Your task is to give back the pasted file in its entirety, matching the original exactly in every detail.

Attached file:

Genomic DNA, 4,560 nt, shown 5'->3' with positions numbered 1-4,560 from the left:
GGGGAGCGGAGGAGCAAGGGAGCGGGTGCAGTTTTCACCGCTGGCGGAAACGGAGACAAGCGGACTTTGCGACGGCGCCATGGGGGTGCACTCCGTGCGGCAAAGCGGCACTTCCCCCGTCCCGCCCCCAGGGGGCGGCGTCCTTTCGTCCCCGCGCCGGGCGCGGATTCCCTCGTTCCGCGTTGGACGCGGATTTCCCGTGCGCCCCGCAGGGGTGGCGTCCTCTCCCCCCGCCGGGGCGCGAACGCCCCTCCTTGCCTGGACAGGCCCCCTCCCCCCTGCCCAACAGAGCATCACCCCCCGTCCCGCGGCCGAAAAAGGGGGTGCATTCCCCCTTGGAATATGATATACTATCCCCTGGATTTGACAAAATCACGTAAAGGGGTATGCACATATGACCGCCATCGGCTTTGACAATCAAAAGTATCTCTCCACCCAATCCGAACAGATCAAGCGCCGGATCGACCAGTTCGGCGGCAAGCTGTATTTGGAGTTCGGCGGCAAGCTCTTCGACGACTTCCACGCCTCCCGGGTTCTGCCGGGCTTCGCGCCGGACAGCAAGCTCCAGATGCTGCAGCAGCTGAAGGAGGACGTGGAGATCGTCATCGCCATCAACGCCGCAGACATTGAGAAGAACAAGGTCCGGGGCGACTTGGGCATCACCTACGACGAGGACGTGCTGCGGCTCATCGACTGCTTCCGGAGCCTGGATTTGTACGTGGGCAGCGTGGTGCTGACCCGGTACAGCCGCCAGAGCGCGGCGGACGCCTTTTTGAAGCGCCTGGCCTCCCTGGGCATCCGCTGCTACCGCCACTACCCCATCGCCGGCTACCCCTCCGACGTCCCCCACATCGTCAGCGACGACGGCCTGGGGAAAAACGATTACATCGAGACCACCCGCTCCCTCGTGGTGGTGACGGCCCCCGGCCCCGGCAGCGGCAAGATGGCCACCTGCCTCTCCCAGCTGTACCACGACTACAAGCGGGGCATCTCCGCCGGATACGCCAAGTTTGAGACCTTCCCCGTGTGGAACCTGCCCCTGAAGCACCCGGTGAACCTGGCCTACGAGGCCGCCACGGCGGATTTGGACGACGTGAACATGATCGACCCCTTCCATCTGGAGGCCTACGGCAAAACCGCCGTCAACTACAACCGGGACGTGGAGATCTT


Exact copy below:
Genomic DNA, 4,560 nt, shown 5'->3' with positions numbered 1-4,560 from the left:
GGGGAGCGGAGGAGCAAGGGAGCGGGTGCAGTTTTCACCGCTGGCGGAAACGGAGACAAGCGGACTTTGCGACGGCGCCATGGGGGTGCACTCCGTGCGGCAAAGCGGCACTTCCCCCGTCCCGCCCCCAGGGGGCGGCGTCCTTTCGTCCCCGCGCCGGGCGCGGATTCCCTCGTTCCGCGTTGGACGCGGATTTCCCGTGCGCCCCGCAGGGGTGGCGTCCTCTCCCCCCGCCGGGGCGCGAACGCCCCTCCTTGCCTGGACAGGCCCCCTCCCCCCTGCCCAACAGAGCATCACCCCCCGTCCCGCGGCCGAAAAAGGGGGTGCATTCCCCCTTGGAATATGATATACTATCCCCTGGATTTGACAAAATCACGTAAAGGGGTATGCACATATGACCGCCATCGGCTTTGACAATCAAAAGTATCTCTCCACCCAATCCGAACAGATCAAGCGCCGGATCGACCAGTTCGGCGGCAAGCTGTATTTGGAGTTCGGCGGCAAGCTCTTCGACGACTTCCACGCCTCCCGGGTTCTGCCGGGCTTCGCGCCGGACAGCAAGCTCCAGATGCTGCAGCAGCTGAAGGAGGACGTGGAGATCGTCATCGCCATCAACGCCGCAGACATTGAGAAGAACAAGGTCCGGGGCGACTTGGGCATCACCTACGACGAGGACGTGCTGCGGCTCATCGACTGCTTCCGGAGCCTGGATTTGTACGTGGGCAGCGTGGTGCTGACCCGGTACAGCCGCCAGAGCGCGGCGGACGCCTTTTTGAAGCGCCTGGCCTCCCTGGGCATCCGCTGCTACCGCCACTACCCCATCGCCGGCTACCCCTCCGACGTCCCCCACATCGTCAGCGACGACGGCCTGGGGAAAAACGATTACATCGAGACCACCCGCTCCCTCGTGGTGGTGACGGCCCCCGGCCCCGGCAGCGGCAAGATGGCCACCTGCCTCTCCCAGCTGTACCACGACTACAAGCGGGGCATCTCCGCCGGATACGCCAAGTTTGAGACCTTCCCCGTGTGGAACCTGCCCCTGAAGCACCCGGTGAACCTGGCCTACGAGGCCGCCACGGCGGATTTGGACGACGTGAACATGATCGACCCCTTCCATCTGGAGGCCTACGGCAAAACCGCCGTCAACTACAACCGGGACGTGGAGATCTT